Constantine loves the '90s and its grunge rock roots. Wait. Then why is he sitting on the stage and pouting his way through Bonnie Raitt's "I Can't Make You Love Me?" Occasionally he sings the song in tune. That's the best I can say. I was never going to vote for Constantine anyway, but perhaps his fans will keep buying into his bizarre awfulness. Randy has finally discovered that Constantine was never a rocker to begin with. Paula, hands together in prayer, says that this was Constantine's best male vocal. I'm convinced. She's been licking toads. Simon tells Constantine that he was better than Bo this week.

remembers when his dad retired from the St. Louis Cardinals, which doesn't have much to do with his performance of "Can We Talk." Like Anwar, he has problems with the lower register stuff, but Randy calls him Most Improved and says that he blew it out. Paula's proud to be sitting where she's sitting. Boy, I hope she keeps sitting where she's sitting long after taping ends tonight or that she has a driver, because she shouldn't be driving or walking or moving. Simon calls it a faithful cover of the original.

In the '90s, Anthony came to this country and was amazed by the fast cars, tall buildings and equal opportunity for all citizens. "Something About the Way You Look Tonight" is the song choice for "Idol's" answer to Fievel Mousekewitz. His glasses are off, he's straining his voice to the breaking point and he still doesn't make any kind of impression. Anthony's just out of his league now. Randy repeats it was aight at least four times. Paula, Whitney Houston once observed that crack is whack. I'm just repeating that fact, not actually insinuating. She giggles and says Anthony was great. Simon declares that "middle, beginning and end" it was excruciating. Paula paws at him and tries to disagree, but she really can't put more than five words together at a stretch tonight.

Carrie remembers going on her first date in the '90s, saying that her dad was cleaning his shotgun as the lucky man arrived. She does Martina McBride's "Independence Day" and she has just enough spark and vocal power to deliver a fine performance and lift herself to the top of the pack for the night. Randy calls it great several times. An alien has occupied Paula's body. If I transcribe anything she said, I'm letting the aliens win. Simon announces that Carrie has the It Factor.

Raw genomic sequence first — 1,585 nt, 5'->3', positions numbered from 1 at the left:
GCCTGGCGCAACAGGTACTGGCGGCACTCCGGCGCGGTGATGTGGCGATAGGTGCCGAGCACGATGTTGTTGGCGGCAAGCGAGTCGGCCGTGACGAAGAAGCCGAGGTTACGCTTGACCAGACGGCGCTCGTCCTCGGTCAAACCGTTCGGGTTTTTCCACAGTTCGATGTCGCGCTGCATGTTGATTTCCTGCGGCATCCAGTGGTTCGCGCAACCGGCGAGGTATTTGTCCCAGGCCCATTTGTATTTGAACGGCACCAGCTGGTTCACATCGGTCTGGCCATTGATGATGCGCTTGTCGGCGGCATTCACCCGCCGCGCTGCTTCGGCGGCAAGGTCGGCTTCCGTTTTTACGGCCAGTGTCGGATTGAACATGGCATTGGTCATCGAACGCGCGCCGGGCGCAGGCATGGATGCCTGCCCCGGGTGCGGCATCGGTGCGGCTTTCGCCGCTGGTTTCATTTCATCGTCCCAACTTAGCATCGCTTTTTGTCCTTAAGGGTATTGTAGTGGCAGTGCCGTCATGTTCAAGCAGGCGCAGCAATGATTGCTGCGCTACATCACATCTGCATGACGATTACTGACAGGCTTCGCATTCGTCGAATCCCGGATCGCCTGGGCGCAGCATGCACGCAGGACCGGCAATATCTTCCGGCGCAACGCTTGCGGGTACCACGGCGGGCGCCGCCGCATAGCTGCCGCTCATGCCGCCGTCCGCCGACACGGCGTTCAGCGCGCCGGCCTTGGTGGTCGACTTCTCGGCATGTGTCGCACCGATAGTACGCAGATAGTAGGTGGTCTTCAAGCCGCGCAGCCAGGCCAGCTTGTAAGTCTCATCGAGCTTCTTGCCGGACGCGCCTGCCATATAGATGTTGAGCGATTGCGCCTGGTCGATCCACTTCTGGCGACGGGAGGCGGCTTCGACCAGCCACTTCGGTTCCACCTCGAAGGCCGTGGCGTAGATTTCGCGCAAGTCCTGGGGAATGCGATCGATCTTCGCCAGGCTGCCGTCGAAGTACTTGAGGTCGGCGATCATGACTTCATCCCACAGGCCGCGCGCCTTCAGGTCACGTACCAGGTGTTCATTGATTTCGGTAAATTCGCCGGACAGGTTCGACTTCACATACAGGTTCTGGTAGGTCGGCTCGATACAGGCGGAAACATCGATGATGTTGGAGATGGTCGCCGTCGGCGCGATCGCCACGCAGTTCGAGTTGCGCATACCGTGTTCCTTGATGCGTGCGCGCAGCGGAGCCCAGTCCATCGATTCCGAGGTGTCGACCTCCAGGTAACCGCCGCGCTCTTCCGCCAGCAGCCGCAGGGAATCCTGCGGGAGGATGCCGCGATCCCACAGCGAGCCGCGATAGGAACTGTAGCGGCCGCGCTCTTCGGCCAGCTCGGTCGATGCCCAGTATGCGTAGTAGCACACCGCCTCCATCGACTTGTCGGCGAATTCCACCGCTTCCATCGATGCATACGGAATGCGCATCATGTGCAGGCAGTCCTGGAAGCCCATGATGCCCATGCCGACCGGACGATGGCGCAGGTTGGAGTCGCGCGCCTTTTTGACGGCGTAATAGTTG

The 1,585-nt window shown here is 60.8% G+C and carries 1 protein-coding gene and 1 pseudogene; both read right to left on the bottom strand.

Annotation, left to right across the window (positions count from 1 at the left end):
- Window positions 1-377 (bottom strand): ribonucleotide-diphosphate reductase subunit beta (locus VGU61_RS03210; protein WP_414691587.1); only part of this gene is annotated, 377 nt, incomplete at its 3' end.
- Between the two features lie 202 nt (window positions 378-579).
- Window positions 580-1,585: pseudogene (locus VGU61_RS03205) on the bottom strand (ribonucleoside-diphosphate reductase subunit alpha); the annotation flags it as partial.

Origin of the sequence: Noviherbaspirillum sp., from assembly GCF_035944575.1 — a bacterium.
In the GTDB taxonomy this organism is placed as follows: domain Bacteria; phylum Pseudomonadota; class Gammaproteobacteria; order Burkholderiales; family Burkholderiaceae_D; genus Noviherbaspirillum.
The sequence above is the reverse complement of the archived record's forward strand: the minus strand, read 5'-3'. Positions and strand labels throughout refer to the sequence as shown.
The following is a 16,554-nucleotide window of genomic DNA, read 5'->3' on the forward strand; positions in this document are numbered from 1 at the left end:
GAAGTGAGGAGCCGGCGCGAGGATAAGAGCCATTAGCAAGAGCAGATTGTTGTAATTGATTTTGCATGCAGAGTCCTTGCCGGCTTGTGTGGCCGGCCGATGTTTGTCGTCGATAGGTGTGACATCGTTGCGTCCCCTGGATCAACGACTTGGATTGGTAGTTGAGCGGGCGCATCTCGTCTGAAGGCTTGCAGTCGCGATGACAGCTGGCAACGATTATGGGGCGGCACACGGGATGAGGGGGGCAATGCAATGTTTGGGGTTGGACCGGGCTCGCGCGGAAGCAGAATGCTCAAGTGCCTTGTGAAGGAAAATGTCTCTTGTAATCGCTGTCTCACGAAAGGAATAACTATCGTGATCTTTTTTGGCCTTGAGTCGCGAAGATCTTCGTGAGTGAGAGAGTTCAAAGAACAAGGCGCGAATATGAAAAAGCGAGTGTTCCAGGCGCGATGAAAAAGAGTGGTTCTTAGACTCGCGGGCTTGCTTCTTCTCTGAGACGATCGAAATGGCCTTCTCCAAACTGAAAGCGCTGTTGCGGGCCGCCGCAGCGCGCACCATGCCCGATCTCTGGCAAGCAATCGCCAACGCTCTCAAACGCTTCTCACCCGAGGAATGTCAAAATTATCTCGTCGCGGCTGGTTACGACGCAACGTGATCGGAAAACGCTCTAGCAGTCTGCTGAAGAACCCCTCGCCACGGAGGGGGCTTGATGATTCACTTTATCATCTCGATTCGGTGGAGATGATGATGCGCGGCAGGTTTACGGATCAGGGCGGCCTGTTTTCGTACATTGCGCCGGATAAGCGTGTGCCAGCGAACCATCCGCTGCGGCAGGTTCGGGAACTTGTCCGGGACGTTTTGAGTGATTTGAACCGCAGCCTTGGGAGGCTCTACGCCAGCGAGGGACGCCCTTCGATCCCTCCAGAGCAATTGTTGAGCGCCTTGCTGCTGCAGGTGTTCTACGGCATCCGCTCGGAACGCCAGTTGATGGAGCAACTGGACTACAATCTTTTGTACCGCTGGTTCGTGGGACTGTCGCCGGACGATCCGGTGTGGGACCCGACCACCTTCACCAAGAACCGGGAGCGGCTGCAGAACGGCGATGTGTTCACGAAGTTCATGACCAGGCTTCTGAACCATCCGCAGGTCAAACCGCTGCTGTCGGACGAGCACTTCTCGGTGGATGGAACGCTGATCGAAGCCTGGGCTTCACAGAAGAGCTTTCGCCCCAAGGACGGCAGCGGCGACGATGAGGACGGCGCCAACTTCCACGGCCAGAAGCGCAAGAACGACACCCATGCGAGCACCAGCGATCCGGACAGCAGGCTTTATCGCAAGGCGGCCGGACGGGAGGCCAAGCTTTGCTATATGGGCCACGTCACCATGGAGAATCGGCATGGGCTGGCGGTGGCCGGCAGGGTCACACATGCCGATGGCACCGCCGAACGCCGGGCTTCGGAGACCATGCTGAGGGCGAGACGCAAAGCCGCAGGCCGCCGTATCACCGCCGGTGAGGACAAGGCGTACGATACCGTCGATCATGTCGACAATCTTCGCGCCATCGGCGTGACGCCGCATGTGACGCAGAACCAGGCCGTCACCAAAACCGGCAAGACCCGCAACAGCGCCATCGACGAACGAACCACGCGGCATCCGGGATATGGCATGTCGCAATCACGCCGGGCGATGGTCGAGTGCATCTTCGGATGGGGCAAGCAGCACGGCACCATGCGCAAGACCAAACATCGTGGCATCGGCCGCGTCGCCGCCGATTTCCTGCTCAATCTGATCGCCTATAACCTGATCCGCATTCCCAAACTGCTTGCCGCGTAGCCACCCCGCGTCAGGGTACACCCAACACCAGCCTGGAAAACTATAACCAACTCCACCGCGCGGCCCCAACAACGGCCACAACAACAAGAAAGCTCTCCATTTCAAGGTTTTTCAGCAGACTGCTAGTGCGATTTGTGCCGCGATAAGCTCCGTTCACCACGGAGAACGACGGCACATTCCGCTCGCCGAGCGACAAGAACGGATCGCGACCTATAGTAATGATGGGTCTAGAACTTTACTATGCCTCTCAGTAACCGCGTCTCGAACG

I don't care how often Ryan calls Scott "Scott the Body," he'll always be the Round Mound of Sound to me. I want to give him credit because he's got his eyes open for the entire performance, but it's painful to listen to. I want to close my eyes. And cover my ears. He isn't anywhere near the melody of Brian McKnight's "One Last Cry." He misses high. He misses low. Sometimes it sounds like he's got the right notes, they're just to a different song. Randy thinks it was pitchy, but ambitious. Paula didn't hear pitchy at all. Then again, she also isn't hearing music or performances or the crowd. She is hearing voices, but that's something else entirely. Her fillings are talking to her. Simon would have switched the microphone off at a karaoke bar.

On the night's final performance, Vonzell breaks into the Whitney Houston bank for "I Have Nothing." This is probably Vonzell's best performance and, like Carrie, she looks better because of how pathetic this night has been. Randy says she was the bomb and that it was a hot show. Paula is confused because Vonzell sang even higher than Whitney. Paula may also be confused because she's seeing a small goat coming out of Ryan's head. Don't laugh. It would freak you out, too. Simon agrees that Vonzell pulled it off.

After eliminating women the past two weeks, a man -- specifically Anthony or Scott -- will probably be in trouble on Wednesday, with Jessica a likely bet to slide down to join them in the Bottom Three.

Perhaps, though, viewers will just find a way to eliminate Paula. Don't worry about her. She's feeling no pain.

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Musical Chores: 'Idol' Singers Attempt Show Tunes

By Daniel Fienberg


LOS ANGELES (Zap2it.com) On March 27, esteemed New York Times theater critic Ben Brantley wrote a column about how "American Idol" had destroyed the legitimate Broadway musical. On Tuesday, April 5, "American Idol" sets out to prove that if Brantley wasn't right to begin with, he sure is now. It's Show Tunes Night on "Idol" and boy are my ears tired.

Scott Savol doesn't know too much about musicals, but his momma told him about a musical called "Man of La Mancha" about a guy named Don Quixote. Now, Scott also doesn't know much about Don Quixote either, but he knows about listening to his momma. It's listening to his baby momma's momma that he has problems with. Scott's frequently sharp on "Dream the Impossible Dream," over-relying on a faltering vibrato and an off-pitch falsetto. Richard Kiley will be the first of many Broadway icons to flip in their tombs tonight. Paula's clapping and nodding and grinning. Randy, though, notes that it's a tough song to sing. He says Scott was pitchy at first and that it was just aight. Paula, mercifully speaking in a complete sentence, says that it's heartfelt and personal, reflecting his life. I don't recall anything in the song about threatening your baby momma, but I'll listen harder next time. Simon says it was merely ordinary. Those anger management classes are paying off for Scott, as he just nods through the criticisms.